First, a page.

A settlement of descendants continues to live there, and the site is a national historical park run by the National Park Service, which has a museum on Hansen's disease.

There are three ways to get to Kalaupapa: on foot, on a mule, or by helicopter. Hawaii state law requires all individuals secure a permit to enter, or hike down to Kalaupapa. Contact Damien Tours, 808-567-6171, or go to http://www.fatherdamientours.com, for the $50 permit. The park's 3.5-mile trail is extremely steep on uneven surfaces, so make sure you're up to it.

For a mule ride reservation, call Kalaupapa Guided Mule Tour at 1-800-567-7550, or go to http://www.muleride.com. To fly in and out, or hike in and fly out ($140), contact Molokai Outdoors at 1-877-553-4477, or visit http://www.molokai-outdoors.com.

Why you should visit

Kamakou Preserve, a Naure Conservancy property, has a boardwalk tour through a moss-covered rain forest and pristine mountain bog to the overlook of Pelekunu Valley. Contact the Moloka`i field office, 808-553-5236, or email hike_molokai@tnc.org to find out when the monthly hike is offered.

See "our" humpback whales as they winter and give birth in the waters off Molokai. It's always fun to tease ship captains that the whales are really Alaskan. Whale Watch Molokai tours depart Kaunakakai Harbor daily during whale watching season, from December 15 to April 1. Call 808-553-5926, or visit http://www.whalewatchmolokai.com. Adults are $79, and $45for children age 6 to 12. Ages 6 and under are free.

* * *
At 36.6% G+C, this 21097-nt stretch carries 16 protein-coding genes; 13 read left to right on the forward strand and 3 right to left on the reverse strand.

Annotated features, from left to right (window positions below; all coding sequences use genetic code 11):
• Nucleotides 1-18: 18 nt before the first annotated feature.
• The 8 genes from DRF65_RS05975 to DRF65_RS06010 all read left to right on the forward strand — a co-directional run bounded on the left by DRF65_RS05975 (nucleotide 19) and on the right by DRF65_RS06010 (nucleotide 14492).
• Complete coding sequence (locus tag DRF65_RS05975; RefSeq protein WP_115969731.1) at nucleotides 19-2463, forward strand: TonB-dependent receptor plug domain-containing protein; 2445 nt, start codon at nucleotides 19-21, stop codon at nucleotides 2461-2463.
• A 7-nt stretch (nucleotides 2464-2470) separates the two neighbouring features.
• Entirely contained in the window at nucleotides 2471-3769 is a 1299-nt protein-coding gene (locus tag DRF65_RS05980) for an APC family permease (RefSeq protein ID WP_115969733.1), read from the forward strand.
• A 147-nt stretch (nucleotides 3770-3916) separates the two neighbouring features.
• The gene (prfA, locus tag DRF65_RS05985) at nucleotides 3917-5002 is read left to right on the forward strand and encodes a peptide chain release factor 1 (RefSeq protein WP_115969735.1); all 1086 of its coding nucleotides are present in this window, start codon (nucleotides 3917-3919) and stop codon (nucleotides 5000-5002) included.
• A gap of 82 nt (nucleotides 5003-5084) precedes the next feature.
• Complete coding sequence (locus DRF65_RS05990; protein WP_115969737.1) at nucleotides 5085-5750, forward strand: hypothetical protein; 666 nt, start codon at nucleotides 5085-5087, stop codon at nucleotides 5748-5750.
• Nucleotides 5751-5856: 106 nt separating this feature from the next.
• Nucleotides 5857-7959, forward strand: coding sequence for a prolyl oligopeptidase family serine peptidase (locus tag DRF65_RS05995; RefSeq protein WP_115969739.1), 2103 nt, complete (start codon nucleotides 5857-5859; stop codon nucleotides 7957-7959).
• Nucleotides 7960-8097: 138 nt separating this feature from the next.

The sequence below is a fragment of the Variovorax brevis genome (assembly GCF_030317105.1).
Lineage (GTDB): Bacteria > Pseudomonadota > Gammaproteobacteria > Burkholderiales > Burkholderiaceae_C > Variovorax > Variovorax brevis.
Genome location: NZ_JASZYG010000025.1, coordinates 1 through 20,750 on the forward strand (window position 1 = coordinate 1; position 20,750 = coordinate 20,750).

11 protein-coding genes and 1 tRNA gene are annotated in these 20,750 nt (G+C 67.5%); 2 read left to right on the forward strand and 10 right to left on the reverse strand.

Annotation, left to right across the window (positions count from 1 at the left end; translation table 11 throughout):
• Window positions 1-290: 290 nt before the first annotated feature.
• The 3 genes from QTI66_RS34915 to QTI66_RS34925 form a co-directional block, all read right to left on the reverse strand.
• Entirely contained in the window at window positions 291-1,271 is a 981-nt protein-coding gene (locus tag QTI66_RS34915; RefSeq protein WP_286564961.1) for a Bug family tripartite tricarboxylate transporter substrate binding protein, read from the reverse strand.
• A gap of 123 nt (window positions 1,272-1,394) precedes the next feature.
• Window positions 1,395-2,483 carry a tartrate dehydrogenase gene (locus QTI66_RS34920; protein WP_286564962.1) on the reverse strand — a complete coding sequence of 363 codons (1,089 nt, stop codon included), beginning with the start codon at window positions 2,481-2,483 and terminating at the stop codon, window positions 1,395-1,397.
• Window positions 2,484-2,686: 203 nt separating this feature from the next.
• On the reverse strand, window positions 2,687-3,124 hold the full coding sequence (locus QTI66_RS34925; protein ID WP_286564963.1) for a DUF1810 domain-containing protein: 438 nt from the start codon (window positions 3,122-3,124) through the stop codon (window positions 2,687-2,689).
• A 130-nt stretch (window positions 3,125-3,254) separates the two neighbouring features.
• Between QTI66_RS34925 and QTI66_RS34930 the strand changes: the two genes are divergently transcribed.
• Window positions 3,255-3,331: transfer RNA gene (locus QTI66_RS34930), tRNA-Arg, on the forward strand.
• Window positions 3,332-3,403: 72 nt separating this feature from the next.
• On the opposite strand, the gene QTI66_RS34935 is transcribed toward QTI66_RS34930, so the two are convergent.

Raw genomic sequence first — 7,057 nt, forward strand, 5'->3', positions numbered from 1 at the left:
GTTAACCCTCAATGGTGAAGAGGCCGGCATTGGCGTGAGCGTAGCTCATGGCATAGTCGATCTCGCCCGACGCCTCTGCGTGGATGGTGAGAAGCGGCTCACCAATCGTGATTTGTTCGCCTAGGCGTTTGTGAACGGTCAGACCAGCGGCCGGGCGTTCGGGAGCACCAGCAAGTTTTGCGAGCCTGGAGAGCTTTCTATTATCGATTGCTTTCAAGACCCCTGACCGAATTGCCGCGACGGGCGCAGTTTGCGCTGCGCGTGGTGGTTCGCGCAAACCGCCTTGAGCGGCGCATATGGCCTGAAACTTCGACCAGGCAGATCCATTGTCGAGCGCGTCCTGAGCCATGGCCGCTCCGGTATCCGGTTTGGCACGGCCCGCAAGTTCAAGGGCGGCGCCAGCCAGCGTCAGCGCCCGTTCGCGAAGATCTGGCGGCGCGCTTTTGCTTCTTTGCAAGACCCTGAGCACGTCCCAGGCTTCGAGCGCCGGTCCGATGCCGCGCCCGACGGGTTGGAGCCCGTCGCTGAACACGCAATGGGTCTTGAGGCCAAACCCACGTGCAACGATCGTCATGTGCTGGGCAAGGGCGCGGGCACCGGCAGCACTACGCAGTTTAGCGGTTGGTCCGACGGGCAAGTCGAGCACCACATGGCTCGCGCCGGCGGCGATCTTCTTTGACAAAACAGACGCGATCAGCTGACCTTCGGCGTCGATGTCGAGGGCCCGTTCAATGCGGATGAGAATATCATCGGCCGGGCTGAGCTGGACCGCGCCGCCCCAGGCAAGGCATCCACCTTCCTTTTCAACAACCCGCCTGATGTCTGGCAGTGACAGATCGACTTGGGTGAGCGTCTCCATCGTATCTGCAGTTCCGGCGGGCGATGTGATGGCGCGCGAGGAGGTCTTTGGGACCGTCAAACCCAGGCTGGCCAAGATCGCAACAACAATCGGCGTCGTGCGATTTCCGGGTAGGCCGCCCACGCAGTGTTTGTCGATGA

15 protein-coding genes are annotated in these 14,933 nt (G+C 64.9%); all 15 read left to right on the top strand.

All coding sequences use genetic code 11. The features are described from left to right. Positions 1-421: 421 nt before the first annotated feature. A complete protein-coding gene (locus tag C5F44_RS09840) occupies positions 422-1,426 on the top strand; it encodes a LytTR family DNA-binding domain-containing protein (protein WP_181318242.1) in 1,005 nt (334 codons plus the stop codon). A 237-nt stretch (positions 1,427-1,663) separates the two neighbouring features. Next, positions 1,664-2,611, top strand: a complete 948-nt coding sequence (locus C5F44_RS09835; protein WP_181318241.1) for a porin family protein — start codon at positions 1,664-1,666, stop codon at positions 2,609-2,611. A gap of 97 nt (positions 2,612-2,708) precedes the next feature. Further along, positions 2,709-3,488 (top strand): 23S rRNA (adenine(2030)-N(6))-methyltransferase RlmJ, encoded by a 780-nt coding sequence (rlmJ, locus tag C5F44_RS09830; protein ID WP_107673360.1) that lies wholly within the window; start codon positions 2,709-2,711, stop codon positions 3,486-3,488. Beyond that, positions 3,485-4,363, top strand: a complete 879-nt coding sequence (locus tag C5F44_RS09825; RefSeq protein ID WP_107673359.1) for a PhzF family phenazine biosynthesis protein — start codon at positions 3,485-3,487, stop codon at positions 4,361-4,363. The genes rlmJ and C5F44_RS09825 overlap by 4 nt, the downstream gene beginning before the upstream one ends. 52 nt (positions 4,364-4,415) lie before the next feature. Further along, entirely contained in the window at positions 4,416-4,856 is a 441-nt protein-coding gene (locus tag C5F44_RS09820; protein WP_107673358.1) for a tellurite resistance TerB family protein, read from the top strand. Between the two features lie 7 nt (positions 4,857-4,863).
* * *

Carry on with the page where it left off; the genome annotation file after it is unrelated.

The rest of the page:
Of course there's diving, snorkeling, fishing or kayaking to be had here. Molokai Outdoors is your contact for all of these activities.

Dimitra Lavrakas

Horseshoe-shaped Kapukahehu Beach, or Dixie Maru Beach, is in a small cove with safe swimming except in winter, when big surf can cause dangerous shorebreak.

With nice and wide paved roads, and hardly any traffic, bicycling is an excellent way to get around, and the views are sweeping. It can be hilly in places, but hey, you're an Alaskan - you're used to mountains! Contact http://www.bikehawaii.com/molokaibicycle for rates.

The website of the Molokai Visitor Center, http://www.visitmolokai.com, can fill in any blanks, like where to stay. I have rented a condo and stayed at the island's only hotel, Hotel Molokai, and preferred the hotel with its airy rooms, outdoor restaurant right on the shore, and nights of local music.

And Molokai is the birthplace of the hula, with the Ka Hula Piko Hula Celebration in early May each year that draws dancers from all around. It's a Hawaiian version of the Camai Dance Festival in Bethel.

See, there is a lot to do and see here. But the lack of a traffic light, or traffic for that matter, is what makes this island so special and so relaxing. Just remember, slow down, this is Molokai.